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Christina Loren is a Certified Meteorologist with an enthusiastic passion for atmospheric science.



A Simple Explanation of How Hurricanes are Named

By: Christina Loren

Tropical storms and hurricanes are capable of devastating large populations and destroying wide swaths of property. Although the National Hurricane Center does the heavy lifting of forecasting and tracking tropical cyclones in the United States, they are not responsible for the names that these powerful storms receive. Instead, the World Meteorological Organization is in charge of naming tropical storms and hurricanes. Tropical depressions do not get names unless they strengthen and develop and meet certain criteria. Simply stated, a storm must have max wind speeds of 39 mph or more around a closed center of circulation in order to reach tropical storm strength and receive a name. If max winds reach 74 mph or more around a closed low, the storm is then upgraded to a hurricane.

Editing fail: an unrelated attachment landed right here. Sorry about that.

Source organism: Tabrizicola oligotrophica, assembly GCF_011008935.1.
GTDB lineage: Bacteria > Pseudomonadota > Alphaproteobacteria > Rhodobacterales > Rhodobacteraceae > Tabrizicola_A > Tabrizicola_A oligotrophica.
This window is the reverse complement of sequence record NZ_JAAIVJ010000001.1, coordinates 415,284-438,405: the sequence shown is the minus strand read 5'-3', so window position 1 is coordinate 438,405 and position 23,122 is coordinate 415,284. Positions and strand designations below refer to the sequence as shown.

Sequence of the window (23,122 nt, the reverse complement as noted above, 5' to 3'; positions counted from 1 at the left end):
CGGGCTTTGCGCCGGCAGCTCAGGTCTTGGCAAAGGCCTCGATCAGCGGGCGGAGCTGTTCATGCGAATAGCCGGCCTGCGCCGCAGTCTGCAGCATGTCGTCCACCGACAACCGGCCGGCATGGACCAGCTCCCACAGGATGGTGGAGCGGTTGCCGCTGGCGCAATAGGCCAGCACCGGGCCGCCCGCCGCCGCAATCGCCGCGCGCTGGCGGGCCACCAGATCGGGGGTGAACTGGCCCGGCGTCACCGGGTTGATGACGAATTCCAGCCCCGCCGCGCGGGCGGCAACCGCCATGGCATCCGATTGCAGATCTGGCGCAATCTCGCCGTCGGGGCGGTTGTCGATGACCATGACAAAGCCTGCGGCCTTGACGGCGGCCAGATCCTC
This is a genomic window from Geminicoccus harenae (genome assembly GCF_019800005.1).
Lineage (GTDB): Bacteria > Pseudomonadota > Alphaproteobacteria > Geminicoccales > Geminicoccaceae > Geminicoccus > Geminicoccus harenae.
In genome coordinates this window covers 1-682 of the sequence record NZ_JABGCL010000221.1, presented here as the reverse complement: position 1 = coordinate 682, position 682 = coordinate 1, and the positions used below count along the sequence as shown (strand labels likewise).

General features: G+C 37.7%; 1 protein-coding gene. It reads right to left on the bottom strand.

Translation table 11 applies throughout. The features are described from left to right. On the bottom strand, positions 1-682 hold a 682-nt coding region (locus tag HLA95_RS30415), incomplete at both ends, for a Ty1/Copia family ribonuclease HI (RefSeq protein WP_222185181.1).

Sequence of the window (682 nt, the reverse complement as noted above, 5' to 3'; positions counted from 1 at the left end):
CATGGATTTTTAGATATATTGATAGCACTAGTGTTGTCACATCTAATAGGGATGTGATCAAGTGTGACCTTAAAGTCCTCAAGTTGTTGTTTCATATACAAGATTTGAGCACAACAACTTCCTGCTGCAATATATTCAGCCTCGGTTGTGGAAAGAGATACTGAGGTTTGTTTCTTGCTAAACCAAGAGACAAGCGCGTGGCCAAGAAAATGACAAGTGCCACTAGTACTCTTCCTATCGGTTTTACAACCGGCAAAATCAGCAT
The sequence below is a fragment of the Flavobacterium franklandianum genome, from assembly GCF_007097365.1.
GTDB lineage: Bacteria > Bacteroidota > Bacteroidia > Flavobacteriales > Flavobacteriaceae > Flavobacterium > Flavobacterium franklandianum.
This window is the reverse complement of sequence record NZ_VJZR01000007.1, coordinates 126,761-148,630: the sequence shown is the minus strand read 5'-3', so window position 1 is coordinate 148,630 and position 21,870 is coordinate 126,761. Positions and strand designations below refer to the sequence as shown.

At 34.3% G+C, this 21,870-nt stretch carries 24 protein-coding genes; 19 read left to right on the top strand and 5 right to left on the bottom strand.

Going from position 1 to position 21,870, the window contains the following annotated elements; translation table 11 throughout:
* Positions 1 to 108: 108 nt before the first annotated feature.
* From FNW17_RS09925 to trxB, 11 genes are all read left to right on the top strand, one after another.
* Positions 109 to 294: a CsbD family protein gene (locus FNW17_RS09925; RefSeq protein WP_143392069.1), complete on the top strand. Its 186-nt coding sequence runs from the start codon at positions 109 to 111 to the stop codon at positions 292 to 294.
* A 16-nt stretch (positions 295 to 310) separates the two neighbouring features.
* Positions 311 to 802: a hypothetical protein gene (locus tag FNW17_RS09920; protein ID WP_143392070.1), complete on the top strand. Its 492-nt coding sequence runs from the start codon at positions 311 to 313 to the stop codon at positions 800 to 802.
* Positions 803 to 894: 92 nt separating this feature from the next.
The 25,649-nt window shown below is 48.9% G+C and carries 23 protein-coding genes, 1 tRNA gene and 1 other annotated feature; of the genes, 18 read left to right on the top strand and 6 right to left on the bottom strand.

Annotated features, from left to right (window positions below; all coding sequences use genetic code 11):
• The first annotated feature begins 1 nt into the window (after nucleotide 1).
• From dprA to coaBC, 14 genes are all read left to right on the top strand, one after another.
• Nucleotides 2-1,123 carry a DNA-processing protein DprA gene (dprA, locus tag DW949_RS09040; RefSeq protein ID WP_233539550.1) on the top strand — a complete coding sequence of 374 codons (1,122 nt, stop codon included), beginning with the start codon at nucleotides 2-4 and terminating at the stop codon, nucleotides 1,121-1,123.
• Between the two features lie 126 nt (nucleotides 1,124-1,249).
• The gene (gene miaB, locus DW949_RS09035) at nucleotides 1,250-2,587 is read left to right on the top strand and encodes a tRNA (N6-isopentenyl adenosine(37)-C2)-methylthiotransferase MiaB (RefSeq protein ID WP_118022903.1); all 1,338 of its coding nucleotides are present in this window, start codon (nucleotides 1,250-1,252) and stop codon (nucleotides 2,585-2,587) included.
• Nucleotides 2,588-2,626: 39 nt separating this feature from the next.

During hurricane season it is not uncommon for multiple tropical cyclones to occur at the same time. Assigning names to these powerful systems helps to eliminate confusion and eases keeping tabs on the track and intensity of each storm. That is why the WMO creates a list of names in alphabetical order that can be repeated after a six year interval. However, when a storm is exceptionally destructive, such as Hurricane Katrina or Hurricane Andrew, the name is retired.



Hurricane Irene
August 20, 2011 - August 28, 2011

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posted by Christina Loren @ 1:28 PM,

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